Scenario 1: One or both cases are dismissed or returned.
Several judges expressed confusion about what exactly Gonzalez the case was argued, and how the case reached the Supreme Court. The plaintiff’s lawyers have been criticized for poor arguments, and there is speculation that the case may be dropped. That would mean the Supreme Court could avoid ruling on Section 230 altogether and send a clear signal that Congress needs to address the issue. There is also a possibility that Taamne the case may be returned to the lower court.
Scenario 2: Google wins Gonzalezbut the way section 230 is interpreted is changing.
When the Supreme Court issues a verdict, it also issues sentencing opinions. These opinions offer legal reasoning that changes how lower courts interpret the ruling and the law going forward. So even if Google wins, that doesn’t necessarily mean the court won’t write something that changes the way Section 230 is interpreted.
It’s possible the court could open a whole new can of worms if it does. For example, during the oral arguments, there was much discussion about “neutral algorithms” — tapping into the age-old myth that technology can be divorced from messy, complex social problems. It is unclear exactly what constitutes algorithmic neutrality, and much has been written about how AI is not inherently neutral.
Scenario 3: Taamne the ruler becomes a heavy hitter.
Oral arguments in Taamne He seemed to have more teeth. The judges appeared to be more knowledgeable about the case’s merits, and questions focused on how they should interpret the Anti-Terrorism Act. While the arguments did not mention Section 230, the results could change how platforms are held accountable for content moderation.
Arguments of Art Taamne centered on Twitter knew about how ISIS used its platform and whether the company’s actions (or inactions) led to ISIS recruitment. If the court agrees with Taamneh, platforms may be encouraged to look away from potentially illegal content so they can claim immunity, which could make the Internet less secure. Twitter, on the other hand, has said it relies on government agencies to notify the company of terrorist content that could raise other free speech questions.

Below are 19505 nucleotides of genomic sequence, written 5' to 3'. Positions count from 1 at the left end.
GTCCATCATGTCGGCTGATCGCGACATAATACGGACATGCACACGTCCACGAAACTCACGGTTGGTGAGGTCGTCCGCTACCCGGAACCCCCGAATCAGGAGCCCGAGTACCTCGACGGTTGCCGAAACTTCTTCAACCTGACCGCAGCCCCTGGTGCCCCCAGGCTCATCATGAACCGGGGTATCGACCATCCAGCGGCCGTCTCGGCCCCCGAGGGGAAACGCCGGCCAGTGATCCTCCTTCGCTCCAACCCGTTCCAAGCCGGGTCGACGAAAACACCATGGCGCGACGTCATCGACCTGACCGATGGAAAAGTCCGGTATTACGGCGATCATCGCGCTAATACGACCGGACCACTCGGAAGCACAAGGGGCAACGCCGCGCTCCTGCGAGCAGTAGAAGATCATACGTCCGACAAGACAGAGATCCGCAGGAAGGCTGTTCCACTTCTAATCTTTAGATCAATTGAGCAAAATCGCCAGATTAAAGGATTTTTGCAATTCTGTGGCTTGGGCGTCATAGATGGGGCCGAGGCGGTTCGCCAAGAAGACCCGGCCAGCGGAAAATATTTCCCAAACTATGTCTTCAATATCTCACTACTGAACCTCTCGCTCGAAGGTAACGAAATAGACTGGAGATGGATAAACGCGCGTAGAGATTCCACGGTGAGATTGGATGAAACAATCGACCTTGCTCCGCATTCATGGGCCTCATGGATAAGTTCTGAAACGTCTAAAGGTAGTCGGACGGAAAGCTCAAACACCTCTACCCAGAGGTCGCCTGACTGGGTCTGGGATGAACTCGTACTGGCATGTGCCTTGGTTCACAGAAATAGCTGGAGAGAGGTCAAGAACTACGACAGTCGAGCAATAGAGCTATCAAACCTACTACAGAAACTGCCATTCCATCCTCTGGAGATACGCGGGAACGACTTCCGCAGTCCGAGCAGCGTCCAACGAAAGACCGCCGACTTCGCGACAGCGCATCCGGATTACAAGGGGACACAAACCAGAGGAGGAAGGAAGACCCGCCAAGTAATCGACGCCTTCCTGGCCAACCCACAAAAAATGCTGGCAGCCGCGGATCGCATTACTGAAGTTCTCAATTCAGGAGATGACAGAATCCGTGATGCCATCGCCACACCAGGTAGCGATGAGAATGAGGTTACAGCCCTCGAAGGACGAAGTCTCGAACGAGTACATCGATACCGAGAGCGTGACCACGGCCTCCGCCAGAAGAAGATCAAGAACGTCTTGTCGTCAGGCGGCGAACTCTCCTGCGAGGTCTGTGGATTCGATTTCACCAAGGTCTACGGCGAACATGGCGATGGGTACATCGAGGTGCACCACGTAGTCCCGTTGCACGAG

Scenario 4: Article 230 is repealed.
Now that seems unlikely, and if it does happen, chaos will ensue — at least among tech executives. The upside, however, is that Congress could be pushed to pass comprehensive legislation that would hold platforms accountable for the harm they cause.
(If you want even more SCOTUS content, here are some good takeaways from Michael Kanaan, who was the first head of AI for the US Air Force, and Daniel CitronUVA law professor, among the many observers weighing in.)
What else am I reading about this week?
- The European Union has banned TikTok from its employees’ devices. This is just the latest government crackdown on China’s social media agenda. Many US states have banned the app from government employees over concerns (repeated by the FBI) of espionage and influence operations by the Chinese Communist Party, and the Biden administration in December passed a temporary ban on the app on federal devices.
- This great story from Wired by Vauhini Vara is about how big tech platforms are affecting our lives and economies, even when we try to avoid them. Vara details how Buy Nothing, a movement of people trying to limit consumption by sharing free stuff, tried to leave Facebook and launch their own app, and the mess that ensued.
- Biden went to Kyiv with a surprise trip on the anniversary of Russia’s invasion of Ukraine. I recommend reading this very interesting report by Wall Street Journal journalist Sabrina Siddiqui, which details the preparations for the secret trip.
What I learned this week
Young people seem to trust what influencers say about politics… A new study by researchers at Penn State University’s Media Effects Research Lab suggests that social media influencers can be a “powerful asset for political campaigns.” This is because the trust among their followers also extends to political messages.
The study included a survey of nearly 400 students at American universities. Political messages from influential people have been found to have a significant effect on the political views of their followers, especially when they are viewed as trustworthy, knowledgeable, or attractive.
Influencers, both national and local, are becoming a more important part of the political campaign. This is not necessarily a bad thing. However, this is still a concern: other researchers have noted that people are particularly vulnerable to the risk of misinformation from influencers.